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New Zealand is regarded as the "Saudi Arabia of wind" and is perfect for wind farm energy production, an Environment Court appeal hearing in Cromwell was told yesterday.
Meridian Energy wind technical strategy manager Paul Botha, of Wellington, said the 92sq km site proposed for Project Hayes was one of the best he had seen in 14 years of working on wind energy projects around the world.
"Wind farm sites of the size and wind quality of Project Hayes are rare in New Zealand and internationally. I don't believe there is another site in the country which has the same or comparable qualities and is matched by only a few others in the world," he said.
Mr Botha designed the layout of Project Hayes, which comprises 176 turbines on the Lammermoor Range.
He said the discovery of a high wind resource suitable for energy production on and around the Lammermoor Range was made by the late Dr Keith Dawber in 1979.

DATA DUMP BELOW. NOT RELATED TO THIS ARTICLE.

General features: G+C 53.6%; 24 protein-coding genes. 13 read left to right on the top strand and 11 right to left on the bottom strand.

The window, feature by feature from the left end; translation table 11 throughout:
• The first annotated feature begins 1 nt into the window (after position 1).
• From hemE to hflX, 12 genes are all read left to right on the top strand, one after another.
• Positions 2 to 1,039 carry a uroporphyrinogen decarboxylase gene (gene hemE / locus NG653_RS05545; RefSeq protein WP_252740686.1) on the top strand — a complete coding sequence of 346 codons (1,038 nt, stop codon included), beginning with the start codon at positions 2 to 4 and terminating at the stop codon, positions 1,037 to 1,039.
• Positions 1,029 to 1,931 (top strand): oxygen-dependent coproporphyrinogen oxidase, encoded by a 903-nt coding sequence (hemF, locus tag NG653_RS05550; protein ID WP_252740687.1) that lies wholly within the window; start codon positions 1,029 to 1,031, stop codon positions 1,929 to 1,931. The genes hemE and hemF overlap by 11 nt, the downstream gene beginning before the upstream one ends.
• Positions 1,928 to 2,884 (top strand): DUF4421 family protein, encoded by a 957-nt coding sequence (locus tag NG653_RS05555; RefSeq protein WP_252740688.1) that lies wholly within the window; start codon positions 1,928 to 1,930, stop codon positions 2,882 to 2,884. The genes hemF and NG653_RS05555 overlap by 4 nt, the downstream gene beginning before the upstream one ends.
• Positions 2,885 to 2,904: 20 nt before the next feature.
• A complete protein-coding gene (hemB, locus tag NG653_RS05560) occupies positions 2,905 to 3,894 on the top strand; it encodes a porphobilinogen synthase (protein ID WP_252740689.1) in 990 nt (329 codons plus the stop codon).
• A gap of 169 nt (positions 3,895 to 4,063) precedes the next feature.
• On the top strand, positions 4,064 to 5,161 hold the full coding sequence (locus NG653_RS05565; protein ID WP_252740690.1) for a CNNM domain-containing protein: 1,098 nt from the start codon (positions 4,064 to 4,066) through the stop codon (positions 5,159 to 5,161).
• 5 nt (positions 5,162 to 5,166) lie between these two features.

Dr Dawber, of the University of Otago physics department, collected wind data from the area for 12 years until 1991, for the New Zealand Energy Research and Development Committee and later Electricorp Production.
Mr Botha said the average wind speed over the Project Hayes site was more than 8m per sec at an 80m height.
Turbines on the site will be 100m tall with a blade length of 60m.
At least seven wind turbine manufacturers will be considered by Meridian for Project Hayes, including Enercon, GE Wind Systems, Nordex, RePower, Siemens, Suzlon, and Vestas.
During cross-examination by Upland Landscape Protection Society counsel Ewan Carr, Mr Botha agreed to make available additional wind data collected by Meridian on the proposed Project Hayes site.
Mr Carr asked to be provided with temperatures recorded on wind monitoring masts at different heights, as well as a breakdown of which data (already supplied) was raw and which was synthesised.
Meridian counsel Andrew Beatson asked for the data to remain confidential, which Judge Jon Jackson allowed.
The data will only be supplied to participant parties of the appeal hearing, and can only be provided by them to independent experts for review, in aid of the court proceedings.